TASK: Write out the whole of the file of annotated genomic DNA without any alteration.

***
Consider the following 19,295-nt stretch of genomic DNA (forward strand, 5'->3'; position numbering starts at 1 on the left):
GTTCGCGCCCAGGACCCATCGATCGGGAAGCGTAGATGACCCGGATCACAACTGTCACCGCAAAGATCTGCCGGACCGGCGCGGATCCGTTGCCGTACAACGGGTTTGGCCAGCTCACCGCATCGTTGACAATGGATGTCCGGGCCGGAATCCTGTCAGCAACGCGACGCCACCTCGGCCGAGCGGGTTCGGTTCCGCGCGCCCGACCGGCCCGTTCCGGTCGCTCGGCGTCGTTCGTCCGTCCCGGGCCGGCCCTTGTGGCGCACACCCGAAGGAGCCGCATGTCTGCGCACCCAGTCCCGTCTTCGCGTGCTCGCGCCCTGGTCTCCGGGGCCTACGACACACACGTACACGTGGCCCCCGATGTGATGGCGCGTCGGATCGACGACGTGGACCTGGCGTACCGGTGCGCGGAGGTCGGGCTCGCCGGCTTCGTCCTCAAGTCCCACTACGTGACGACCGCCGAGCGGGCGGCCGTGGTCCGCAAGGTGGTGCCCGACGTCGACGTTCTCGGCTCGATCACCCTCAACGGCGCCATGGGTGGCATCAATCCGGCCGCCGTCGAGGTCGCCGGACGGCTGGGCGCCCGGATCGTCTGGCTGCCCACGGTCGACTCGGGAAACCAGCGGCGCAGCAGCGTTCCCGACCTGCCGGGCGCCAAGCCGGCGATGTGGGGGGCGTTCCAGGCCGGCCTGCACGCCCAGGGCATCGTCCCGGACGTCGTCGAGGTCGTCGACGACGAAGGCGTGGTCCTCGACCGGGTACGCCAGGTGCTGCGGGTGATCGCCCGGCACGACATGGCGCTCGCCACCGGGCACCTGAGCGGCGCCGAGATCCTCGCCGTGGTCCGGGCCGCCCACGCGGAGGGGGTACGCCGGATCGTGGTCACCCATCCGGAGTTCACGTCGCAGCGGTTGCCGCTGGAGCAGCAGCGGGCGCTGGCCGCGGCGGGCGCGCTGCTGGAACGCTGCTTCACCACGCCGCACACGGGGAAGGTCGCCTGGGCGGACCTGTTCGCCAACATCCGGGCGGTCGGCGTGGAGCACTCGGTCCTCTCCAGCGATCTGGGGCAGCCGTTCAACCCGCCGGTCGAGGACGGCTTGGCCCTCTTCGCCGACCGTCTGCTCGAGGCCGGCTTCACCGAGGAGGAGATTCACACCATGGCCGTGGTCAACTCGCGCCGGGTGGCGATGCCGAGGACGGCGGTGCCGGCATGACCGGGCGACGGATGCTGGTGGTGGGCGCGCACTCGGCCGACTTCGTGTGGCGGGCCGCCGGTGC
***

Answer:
Consider the following 19,295-nt stretch of genomic DNA (forward strand, 5'->3'; position numbering starts at 1 on the left):
GTTCGCGCCCAGGACCCATCGATCGGGAAGCGTAGATGACCCGGATCACAACTGTCACCGCAAAGATCTGCCGGACCGGCGCGGATCCGTTGCCGTACAACGGGTTTGGCCAGCTCACCGCATCGTTGACAATGGATGTCCGGGCCGGAATCCTGTCAGCAACGCGACGCCACCTCGGCCGAGCGGGTTCGGTTCCGCGCGCCCGACCGGCCCGTTCCGGTCGCTCGGCGTCGTTCGTCCGTCCCGGGCCGGCCCTTGTGGCGCACACCCGAAGGAGCCGCATGTCTGCGCACCCAGTCCCGTCTTCGCGTGCTCGCGCCCTGGTCTCCGGGGCCTACGACACACACGTACACGTGGCCCCCGATGTGATGGCGCGTCGGATCGACGACGTGGACCTGGCGTACCGGTGCGCGGAGGTCGGGCTCGCCGGCTTCGTCCTCAAGTCCCACTACGTGACGACCGCCGAGCGGGCGGCCGTGGTCCGCAAGGTGGTGCCCGACGTCGACGTTCTCGGCTCGATCACCCTCAACGGCGCCATGGGTGGCATCAATCCGGCCGCCGTCGAGGTCGCCGGACGGCTGGGCGCCCGGATCGTCTGGCTGCCCACGGTCGACTCGGGAAACCAGCGGCGCAGCAGCGTTCCCGACCTGCCGGGCGCCAAGCCGGCGATGTGGGGGGCGTTCCAGGCCGGCCTGCACGCCCAGGGCATCGTCCCGGACGTCGTCGAGGTCGTCGACGACGAAGGCGTGGTCCTCGACCGGGTACGCCAGGTGCTGCGGGTGATCGCCCGGCACGACATGGCGCTCGCCACCGGGCACCTGAGCGGCGCCGAGATCCTCGCCGTGGTCCGGGCCGCCCACGCGGAGGGGGTACGCCGGATCGTGGTCACCCATCCGGAGTTCACGTCGCAGCGGTTGCCGCTGGAGCAGCAGCGGGCGCTGGCCGCGGCGGGCGCGCTGCTGGAACGCTGCTTCACCACGCCGCACACGGGGAAGGTCGCCTGGGCGGACCTGTTCGCCAACATCCGGGCGGTCGGCGTGGAGCACTCGGTCCTCTCCAGCGATCTGGGGCAGCCGTTCAACCCGCCGGTCGAGGACGGCTTGGCCCTCTTCGCCGACCGTCTGCTCGAGGCCGGCTTCACCGAGGAGGAGATTCACACCATGGCCGTGGTCAACTCGCGCCGGGTGGCGATGCCGAGGACGGCGGTGCCGGCATGACCGGGCGACGGATGCTGGTGGTGGGCGCGCACTCGGCCGACTTCGTGTGGCGGGCCGCCGGTGC